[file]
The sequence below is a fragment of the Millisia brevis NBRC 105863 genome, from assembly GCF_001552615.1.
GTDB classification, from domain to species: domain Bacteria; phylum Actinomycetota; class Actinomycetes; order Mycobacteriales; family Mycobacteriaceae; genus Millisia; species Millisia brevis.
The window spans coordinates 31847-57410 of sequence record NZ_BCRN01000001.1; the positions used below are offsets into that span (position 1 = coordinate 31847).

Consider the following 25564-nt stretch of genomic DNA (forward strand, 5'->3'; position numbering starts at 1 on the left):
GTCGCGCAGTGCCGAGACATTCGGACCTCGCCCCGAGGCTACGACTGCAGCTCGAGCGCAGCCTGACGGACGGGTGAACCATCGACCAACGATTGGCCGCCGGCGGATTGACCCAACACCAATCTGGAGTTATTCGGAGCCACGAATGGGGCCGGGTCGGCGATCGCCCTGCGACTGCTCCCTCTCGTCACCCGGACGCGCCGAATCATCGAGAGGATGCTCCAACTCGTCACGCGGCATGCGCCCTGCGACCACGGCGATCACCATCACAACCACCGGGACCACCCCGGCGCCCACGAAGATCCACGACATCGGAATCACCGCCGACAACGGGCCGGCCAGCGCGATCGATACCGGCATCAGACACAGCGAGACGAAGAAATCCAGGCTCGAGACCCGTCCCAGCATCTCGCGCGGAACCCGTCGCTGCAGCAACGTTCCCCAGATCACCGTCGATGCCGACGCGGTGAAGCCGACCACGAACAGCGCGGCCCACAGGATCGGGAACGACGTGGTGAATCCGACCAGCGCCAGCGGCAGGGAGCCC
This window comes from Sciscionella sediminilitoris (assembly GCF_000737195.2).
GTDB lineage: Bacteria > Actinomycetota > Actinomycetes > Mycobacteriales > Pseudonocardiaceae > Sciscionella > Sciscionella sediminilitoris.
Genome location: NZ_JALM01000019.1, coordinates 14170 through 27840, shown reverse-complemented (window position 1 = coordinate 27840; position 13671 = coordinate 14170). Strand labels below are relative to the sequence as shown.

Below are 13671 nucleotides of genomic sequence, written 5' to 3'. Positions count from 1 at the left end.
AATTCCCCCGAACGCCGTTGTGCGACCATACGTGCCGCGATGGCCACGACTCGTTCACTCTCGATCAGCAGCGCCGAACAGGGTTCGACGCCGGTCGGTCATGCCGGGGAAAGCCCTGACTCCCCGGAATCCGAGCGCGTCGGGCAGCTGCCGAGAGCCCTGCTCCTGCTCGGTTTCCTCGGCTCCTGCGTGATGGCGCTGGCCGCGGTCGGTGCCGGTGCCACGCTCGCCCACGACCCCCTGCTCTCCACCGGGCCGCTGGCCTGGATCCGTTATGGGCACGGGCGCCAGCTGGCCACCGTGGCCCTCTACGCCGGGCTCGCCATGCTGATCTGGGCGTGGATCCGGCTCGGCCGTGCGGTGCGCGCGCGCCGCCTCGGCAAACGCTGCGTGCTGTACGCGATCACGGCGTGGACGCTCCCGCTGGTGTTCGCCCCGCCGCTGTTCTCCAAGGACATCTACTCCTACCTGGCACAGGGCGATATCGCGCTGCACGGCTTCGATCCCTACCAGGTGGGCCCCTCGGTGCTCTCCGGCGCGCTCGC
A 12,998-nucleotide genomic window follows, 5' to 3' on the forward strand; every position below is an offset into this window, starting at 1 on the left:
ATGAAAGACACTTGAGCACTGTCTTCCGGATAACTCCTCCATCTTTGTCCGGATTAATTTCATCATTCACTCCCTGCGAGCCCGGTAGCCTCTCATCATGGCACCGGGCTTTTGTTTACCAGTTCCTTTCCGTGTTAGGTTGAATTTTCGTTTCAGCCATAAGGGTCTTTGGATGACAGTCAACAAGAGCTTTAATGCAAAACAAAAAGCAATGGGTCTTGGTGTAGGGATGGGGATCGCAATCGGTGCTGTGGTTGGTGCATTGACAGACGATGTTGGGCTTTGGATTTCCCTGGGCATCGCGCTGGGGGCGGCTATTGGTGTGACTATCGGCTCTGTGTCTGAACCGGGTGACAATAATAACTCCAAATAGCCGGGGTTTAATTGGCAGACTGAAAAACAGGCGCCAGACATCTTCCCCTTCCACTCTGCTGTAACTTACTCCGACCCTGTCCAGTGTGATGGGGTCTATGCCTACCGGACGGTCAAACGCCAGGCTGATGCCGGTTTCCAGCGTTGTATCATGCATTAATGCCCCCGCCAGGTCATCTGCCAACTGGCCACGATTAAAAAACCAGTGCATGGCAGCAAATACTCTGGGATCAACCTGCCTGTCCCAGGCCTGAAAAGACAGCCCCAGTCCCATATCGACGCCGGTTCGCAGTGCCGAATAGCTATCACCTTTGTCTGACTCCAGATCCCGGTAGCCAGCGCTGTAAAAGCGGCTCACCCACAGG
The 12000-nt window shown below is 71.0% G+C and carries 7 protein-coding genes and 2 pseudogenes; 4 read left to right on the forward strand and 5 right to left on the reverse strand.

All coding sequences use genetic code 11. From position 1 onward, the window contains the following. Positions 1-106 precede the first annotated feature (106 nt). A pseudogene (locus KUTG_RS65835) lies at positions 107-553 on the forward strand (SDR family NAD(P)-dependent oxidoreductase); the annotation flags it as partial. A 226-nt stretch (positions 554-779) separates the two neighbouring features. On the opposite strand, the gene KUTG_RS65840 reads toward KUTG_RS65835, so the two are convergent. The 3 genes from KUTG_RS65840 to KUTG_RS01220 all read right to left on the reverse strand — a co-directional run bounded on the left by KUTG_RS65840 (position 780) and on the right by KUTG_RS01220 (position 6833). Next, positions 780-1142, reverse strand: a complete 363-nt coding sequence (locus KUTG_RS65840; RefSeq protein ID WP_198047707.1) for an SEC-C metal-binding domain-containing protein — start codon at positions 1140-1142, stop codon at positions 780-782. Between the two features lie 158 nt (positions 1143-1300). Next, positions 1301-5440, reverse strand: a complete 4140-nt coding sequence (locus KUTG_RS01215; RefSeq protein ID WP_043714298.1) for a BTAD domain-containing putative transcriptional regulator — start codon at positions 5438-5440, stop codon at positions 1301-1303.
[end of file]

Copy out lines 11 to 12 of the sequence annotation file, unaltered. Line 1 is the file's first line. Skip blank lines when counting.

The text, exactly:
A 12,998-nucleotide genomic window follows, 5' to 3' on the forward strand; every position below is an offset into this window, starting at 1 on the left:
ATGAAAGACACTTGAGCACTGTCTTCCGGATAACTCCTCCATCTTTGTCCGGATTAATTTCATCATTCACTCCCTGCGAGCCCGGTAGCCTCTCATCATGGCACCGGGCTTTTGTTTACCAGTTCCTTTCCGTGTTAGGTTGAATTTTCGTTTCAGCCATAAGGGTCTTTGGATGACAGTCAACAAGAGCTTTAATGCAAAACAAAAAGCAATGGGTCTTGGTGTAGGGATGGGGATCGCAATCGGTGCTGTGGTTGGTGCATTGACAGACGATGTTGGGCTTTGGATTTCCCTGGGCATCGCGCTGGGGGCGGCTATTGGTGTGACTATCGGCTCTGTGTCTGAACCGGGTGACAATAATAACTCCAAATAGCCGGGGTTTAATTGGCAGACTGAAAAACAGGCGCCAGACATCTTCCCCTTCCACTCTGCTGTAACTTACTCCGACCCTGTCCAGTGTGATGGGGTCTATGCCTACCGGACGGTCAAACGCCAGGCTGATGCCGGTTTCCAGCGTTGTATCATGCATTAATGCCCCCGCCAGGTCATCTGCCAACTGGCCACGATTAAAAAACCAGTGCATGGCAGCAAATACTCTGGGATCAACCTGCCTGTCCCAGGCCTGAAAAGACAGCCCCAGTCCCATATCGACGCCGGTTCGCAGTGCCGAATAGCTATCACCTTTGTCTGACTCCAGATCCCGGTAGCCAGCGCTGTAAAAGCGGCTCACCCACAGG